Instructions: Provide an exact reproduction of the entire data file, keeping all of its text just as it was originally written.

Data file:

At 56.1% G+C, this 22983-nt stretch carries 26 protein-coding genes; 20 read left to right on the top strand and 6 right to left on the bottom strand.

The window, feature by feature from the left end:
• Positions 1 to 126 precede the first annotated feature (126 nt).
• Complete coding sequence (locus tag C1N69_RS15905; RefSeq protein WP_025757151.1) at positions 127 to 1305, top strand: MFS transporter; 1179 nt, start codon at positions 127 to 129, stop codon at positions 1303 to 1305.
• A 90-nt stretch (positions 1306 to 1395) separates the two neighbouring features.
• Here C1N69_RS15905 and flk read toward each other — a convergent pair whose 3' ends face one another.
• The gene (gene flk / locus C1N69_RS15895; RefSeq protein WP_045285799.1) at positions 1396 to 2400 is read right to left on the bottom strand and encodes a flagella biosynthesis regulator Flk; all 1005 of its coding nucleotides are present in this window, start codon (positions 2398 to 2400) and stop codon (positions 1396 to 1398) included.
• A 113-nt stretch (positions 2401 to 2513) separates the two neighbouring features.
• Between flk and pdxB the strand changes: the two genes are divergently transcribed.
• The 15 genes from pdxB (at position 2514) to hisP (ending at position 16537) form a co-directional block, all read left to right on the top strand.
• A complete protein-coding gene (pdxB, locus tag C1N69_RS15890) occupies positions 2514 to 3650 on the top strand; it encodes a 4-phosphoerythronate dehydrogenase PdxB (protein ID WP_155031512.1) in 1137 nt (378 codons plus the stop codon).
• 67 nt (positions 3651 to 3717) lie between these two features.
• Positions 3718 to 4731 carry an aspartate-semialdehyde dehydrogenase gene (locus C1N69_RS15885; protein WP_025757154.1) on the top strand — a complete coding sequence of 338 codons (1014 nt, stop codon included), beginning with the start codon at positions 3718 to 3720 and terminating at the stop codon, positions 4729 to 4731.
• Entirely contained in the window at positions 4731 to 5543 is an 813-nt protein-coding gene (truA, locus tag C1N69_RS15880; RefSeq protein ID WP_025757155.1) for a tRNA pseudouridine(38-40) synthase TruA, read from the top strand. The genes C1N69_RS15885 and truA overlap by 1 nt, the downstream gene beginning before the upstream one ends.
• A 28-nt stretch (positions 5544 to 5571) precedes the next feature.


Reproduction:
At 56.1% G+C, this 22983-nt stretch carries 26 protein-coding genes; 20 read left to right on the top strand and 6 right to left on the bottom strand.

The window, feature by feature from the left end:
• Positions 1 to 126 precede the first annotated feature (126 nt).
• Complete coding sequence (locus tag C1N69_RS15905; RefSeq protein WP_025757151.1) at positions 127 to 1305, top strand: MFS transporter; 1179 nt, start codon at positions 127 to 129, stop codon at positions 1303 to 1305.
• A 90-nt stretch (positions 1306 to 1395) separates the two neighbouring features.
• Here C1N69_RS15905 and flk read toward each other — a convergent pair whose 3' ends face one another.
• The gene (gene flk / locus C1N69_RS15895; RefSeq protein WP_045285799.1) at positions 1396 to 2400 is read right to left on the bottom strand and encodes a flagella biosynthesis regulator Flk; all 1005 of its coding nucleotides are present in this window, start codon (positions 2398 to 2400) and stop codon (positions 1396 to 1398) included.
• A 113-nt stretch (positions 2401 to 2513) separates the two neighbouring features.
• Between flk and pdxB the strand changes: the two genes are divergently transcribed.
• The 15 genes from pdxB (at position 2514) to hisP (ending at position 16537) form a co-directional block, all read left to right on the top strand.
• A complete protein-coding gene (pdxB, locus tag C1N69_RS15890) occupies positions 2514 to 3650 on the top strand; it encodes a 4-phosphoerythronate dehydrogenase PdxB (protein ID WP_155031512.1) in 1137 nt (378 codons plus the stop codon).
• 67 nt (positions 3651 to 3717) lie between these two features.
• Positions 3718 to 4731 carry an aspartate-semialdehyde dehydrogenase gene (locus C1N69_RS15885; protein WP_025757154.1) on the top strand — a complete coding sequence of 338 codons (1014 nt, stop codon included), beginning with the start codon at positions 3718 to 3720 and terminating at the stop codon, positions 4729 to 4731.
• Entirely contained in the window at positions 4731 to 5543 is an 813-nt protein-coding gene (truA, locus tag C1N69_RS15880; RefSeq protein ID WP_025757155.1) for a tRNA pseudouridine(38-40) synthase TruA, read from the top strand. The genes C1N69_RS15885 and truA overlap by 1 nt, the downstream gene beginning before the upstream one ends.
• A 28-nt stretch (positions 5544 to 5571) precedes the next feature.